Joy2Learn brings professional, acclaimed visual and performing artists into the classroom at no cost. The first programs are part of an ongoing series with another music production in the works. The interactive programs are designed to be interactive so that students can choose from many options—watching videos of performances, playing interactive quiz games, and learning about artist insight and history through multimedia presentations.
Current Joy2Learn Programs include:
Since 1986, The Joy2Learn Foundation has aimed to improve public education by creating and providing high quality arts content to schools for interdisciplinary use. The California Department of Education, the Rockefeller Foundation, the Ford Foundation, the Carnegie Corporation of New York, the AT&T Foundation, and several other non-profit organizations have provided funding.
Hector Elizondo, theatre, television and movie star, presents four great plays: "I Ought to be in Pictures" by Neil Simon, "Cyrano de Bergerac" by Edmond Rostand, "Othello" by Shakespeare, and "Antigone" by Sophocles. He charismatically introduces the stories, the authors, his personal thoughts on acting and the plays, and brilliantly performs brief segments of each of the four masterpieces.
The first Joy2Learn Music Program focuses on internationally renowned pianist Alan Gampel and his exciting performances of the Chopin "Minute Waltz," Gershwin "Prelude," Debussy "Poisson D’Or," Rimsky-Korsakov "Flight of the Bumble-Bee," and Stravinsky "Firebird." Students can click on sections to see video material about the composers, the music selections, interpretation, or to play a quiz-game. There is also a section that explains the history of the piano and how it works.
Joy2Learn's third e-presentation features the late Gregory Hines speaking about the history and culture of tap dancing. Mr. Hines offers anecdotes about the great tap dancers of the 20th century, demonstrations of technique, and stories from his own remarkable career as a film and theater star.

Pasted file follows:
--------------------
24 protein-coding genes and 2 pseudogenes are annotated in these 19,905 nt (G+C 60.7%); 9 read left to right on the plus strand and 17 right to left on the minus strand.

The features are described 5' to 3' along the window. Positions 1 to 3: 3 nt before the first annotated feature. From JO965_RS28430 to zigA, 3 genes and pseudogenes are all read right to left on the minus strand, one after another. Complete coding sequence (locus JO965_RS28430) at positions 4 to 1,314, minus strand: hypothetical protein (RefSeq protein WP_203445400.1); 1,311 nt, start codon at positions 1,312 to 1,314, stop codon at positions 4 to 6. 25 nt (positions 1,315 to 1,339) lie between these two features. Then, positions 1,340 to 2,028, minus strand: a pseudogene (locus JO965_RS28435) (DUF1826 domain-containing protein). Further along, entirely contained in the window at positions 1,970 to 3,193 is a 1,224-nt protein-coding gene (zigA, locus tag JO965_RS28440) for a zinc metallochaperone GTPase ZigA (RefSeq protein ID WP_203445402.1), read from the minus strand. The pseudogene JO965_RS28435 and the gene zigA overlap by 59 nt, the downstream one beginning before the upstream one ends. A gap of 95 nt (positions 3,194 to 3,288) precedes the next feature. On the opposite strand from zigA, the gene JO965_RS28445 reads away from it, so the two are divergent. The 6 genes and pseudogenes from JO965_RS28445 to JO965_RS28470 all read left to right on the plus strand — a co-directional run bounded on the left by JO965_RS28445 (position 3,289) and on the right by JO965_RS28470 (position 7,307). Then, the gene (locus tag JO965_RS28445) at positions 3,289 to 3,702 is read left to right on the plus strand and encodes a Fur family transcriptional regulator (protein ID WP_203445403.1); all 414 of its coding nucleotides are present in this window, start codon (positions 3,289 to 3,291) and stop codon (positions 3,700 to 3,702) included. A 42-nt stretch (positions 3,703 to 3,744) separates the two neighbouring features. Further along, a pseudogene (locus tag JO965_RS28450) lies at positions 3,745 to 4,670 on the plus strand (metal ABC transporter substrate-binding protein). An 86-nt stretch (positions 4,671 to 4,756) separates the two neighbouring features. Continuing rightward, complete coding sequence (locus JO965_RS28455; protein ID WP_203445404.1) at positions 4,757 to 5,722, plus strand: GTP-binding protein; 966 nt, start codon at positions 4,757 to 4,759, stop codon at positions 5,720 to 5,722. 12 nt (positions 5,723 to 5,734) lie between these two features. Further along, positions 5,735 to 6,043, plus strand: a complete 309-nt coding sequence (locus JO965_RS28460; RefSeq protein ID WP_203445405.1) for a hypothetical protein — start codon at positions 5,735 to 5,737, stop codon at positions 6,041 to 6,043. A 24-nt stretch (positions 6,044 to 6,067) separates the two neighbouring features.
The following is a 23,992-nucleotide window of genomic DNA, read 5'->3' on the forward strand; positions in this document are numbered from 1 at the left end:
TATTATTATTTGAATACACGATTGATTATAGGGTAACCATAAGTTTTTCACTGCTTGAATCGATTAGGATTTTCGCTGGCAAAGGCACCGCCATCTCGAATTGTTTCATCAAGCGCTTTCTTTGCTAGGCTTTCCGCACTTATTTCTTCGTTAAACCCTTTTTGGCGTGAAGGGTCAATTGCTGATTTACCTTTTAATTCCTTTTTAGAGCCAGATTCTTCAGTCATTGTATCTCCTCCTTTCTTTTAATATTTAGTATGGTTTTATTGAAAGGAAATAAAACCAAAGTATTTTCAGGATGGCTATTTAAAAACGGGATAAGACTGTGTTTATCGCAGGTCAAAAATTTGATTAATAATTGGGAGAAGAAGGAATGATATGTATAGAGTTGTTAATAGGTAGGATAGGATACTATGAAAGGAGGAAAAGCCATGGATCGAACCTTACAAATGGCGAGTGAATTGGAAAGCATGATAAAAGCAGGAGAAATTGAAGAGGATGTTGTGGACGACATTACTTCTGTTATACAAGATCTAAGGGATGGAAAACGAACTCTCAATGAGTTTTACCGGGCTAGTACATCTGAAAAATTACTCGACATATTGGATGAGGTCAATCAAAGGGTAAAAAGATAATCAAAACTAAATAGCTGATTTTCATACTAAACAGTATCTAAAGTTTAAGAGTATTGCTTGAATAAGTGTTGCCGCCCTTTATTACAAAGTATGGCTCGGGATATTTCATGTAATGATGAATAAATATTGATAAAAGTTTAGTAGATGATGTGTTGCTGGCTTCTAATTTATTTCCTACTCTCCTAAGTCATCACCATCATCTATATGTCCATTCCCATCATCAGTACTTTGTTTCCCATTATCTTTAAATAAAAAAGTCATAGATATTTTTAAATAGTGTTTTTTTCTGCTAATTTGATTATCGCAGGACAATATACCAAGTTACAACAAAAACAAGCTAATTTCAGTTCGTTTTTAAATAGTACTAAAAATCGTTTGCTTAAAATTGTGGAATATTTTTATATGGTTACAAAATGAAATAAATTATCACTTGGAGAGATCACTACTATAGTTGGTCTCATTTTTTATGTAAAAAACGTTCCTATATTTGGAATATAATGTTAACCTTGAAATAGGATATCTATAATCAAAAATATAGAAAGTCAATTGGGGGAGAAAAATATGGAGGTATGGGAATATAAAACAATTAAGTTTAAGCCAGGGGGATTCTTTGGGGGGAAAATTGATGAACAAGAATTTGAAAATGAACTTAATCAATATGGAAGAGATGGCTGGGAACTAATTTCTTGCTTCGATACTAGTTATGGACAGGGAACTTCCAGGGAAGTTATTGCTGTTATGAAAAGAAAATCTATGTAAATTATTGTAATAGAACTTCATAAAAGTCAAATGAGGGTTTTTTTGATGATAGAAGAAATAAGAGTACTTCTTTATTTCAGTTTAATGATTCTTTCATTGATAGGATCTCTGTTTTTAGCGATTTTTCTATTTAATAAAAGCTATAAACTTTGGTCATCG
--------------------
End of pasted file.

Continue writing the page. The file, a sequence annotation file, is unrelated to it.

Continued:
Joy2Learn proudly presents the great Wynton Marsalis. He discusses the trumpet and its history, and demonstrates how the trumpet is played. In the history section he talks about the origins of jazz and its evolution. In the "Nuts and Bolts" section, Wynton discusses the blues, swing, the composition of the jazz band and the importance of improvisation. He also discusses jazz legends including Armstrong, Ellington, Davis and Coltrane.
The renowned painter Elizabeth Murray takes us on a tour of her studio, explains the use of her tools, shows us some of her favorite paintings and walks us through the creation of her art from inspiration, through sketches to the construction of her unusual three dimensional pieces. She talks of her early interest in art, the support of her family and encourages us all to see art in everyday objects. In a special section she takes us into the Museum of Modern Art in New York where she compares and contrasts paintings by Picasso, Jasper Johns and Andy Warhol and others.
Since those Minimalist beginnings, Serra’s work has become famous for that same physicality, but one that is now compounded by the breathtaking size and weight that the pieces have acquired. His series of "Torqued Ellipses" (1996–99), which comprise gigantic plates of towering steel, bent and curved, leaning in and out, carve very private spaces from the necessarily large public sites in which they have been erected. Serra’s most recent public work includes the 60-foot-tall "Charlie Brown" (1999; named for the Peanuts comic-strip character in honor of its author, Charles Schultz, who had died that year), which has been erected in the courtyard of an office building in San Francisco. He lives in New York and Nova Scotia.